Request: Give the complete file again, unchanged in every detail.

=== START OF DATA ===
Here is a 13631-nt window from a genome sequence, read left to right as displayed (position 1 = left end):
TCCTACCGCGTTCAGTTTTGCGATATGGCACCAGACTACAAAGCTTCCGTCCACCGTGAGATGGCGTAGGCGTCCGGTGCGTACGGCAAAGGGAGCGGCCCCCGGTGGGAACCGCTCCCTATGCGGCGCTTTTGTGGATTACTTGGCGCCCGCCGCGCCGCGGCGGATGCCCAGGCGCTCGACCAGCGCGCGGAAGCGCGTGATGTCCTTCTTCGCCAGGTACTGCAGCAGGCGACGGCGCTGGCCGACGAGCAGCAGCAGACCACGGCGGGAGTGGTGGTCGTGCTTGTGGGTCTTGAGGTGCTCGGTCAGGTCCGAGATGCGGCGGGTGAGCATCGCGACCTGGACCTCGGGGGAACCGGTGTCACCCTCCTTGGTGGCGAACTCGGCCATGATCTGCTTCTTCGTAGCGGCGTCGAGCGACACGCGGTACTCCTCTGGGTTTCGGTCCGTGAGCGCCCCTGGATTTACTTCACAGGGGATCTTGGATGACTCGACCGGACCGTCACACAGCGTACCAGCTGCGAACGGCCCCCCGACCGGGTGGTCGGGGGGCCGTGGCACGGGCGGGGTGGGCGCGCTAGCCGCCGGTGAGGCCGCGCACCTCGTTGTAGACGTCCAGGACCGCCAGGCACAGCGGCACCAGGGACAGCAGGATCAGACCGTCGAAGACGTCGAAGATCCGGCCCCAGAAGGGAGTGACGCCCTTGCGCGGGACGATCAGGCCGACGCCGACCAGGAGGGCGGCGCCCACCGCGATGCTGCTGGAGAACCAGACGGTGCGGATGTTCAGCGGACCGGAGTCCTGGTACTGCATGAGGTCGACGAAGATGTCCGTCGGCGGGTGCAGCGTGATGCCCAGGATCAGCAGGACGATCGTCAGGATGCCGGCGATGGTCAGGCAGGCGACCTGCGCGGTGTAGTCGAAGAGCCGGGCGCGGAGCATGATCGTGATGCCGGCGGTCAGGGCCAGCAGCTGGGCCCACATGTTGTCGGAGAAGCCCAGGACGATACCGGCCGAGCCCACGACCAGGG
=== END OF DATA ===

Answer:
Here is a 13631-nt window from a genome sequence, read left to right as displayed (position 1 = left end):
TCCTACCGCGTTCAGTTTTGCGATATGGCACCAGACTACAAAGCTTCCGTCCACCGTGAGATGGCGTAGGCGTCCGGTGCGTACGGCAAAGGGAGCGGCCCCCGGTGGGAACCGCTCCCTATGCGGCGCTTTTGTGGATTACTTGGCGCCCGCCGCGCCGCGGCGGATGCCCAGGCGCTCGACCAGCGCGCGGAAGCGCGTGATGTCCTTCTTCGCCAGGTACTGCAGCAGGCGACGGCGCTGGCCGACGAGCAGCAGCAGACCACGGCGGGAGTGGTGGTCGTGCTTGTGGGTCTTGAGGTGCTCGGTCAGGTCCGAGATGCGGCGGGTGAGCATCGCGACCTGGACCTCGGGGGAACCGGTGTCACCCTCCTTGGTGGCGAACTCGGCCATGATCTGCTTCTTCGTAGCGGCGTCGAGCGACACGCGGTACTCCTCTGGGTTTCGGTCCGTGAGCGCCCCTGGATTTACTTCACAGGGGATCTTGGATGACTCGACCGGACCGTCACACAGCGTACCAGCTGCGAACGGCCCCCCGACCGGGTGGTCGGGGGGCCGTGGCACGGGCGGGGTGGGCGCGCTAGCCGCCGGTGAGGCCGCGCACCTCGTTGTAGACGTCCAGGACCGCCAGGCACAGCGGCACCAGGGACAGCAGGATCAGACCGTCGAAGACGTCGAAGATCCGGCCCCAGAAGGGAGTGACGCCCTTGCGCGGGACGATCAGGCCGACGCCGACCAGGAGGGCGGCGCCCACCGCGATGCTGCTGGAGAACCAGACGGTGCGGATGTTCAGCGGACCGGAGTCCTGGTACTGCATGAGGTCGACGAAGATGTCCGTCGGCGGGTGCAGCGTGATGCCCAGGATCAGCAGGACGATCGTCAGGATGCCGGCGATGGTCAGGCAGGCGACCTGCGCGGTGTAGTCGAAGAGCCGGGCGCGGAGCATGATCGTGATGCCGGCGGTCAGGGCCAGCAGCTGGGCCCACATGTTGTCGGAGAAGCCCAGGACGATACCGGCCGAGCCCACGACCAGGG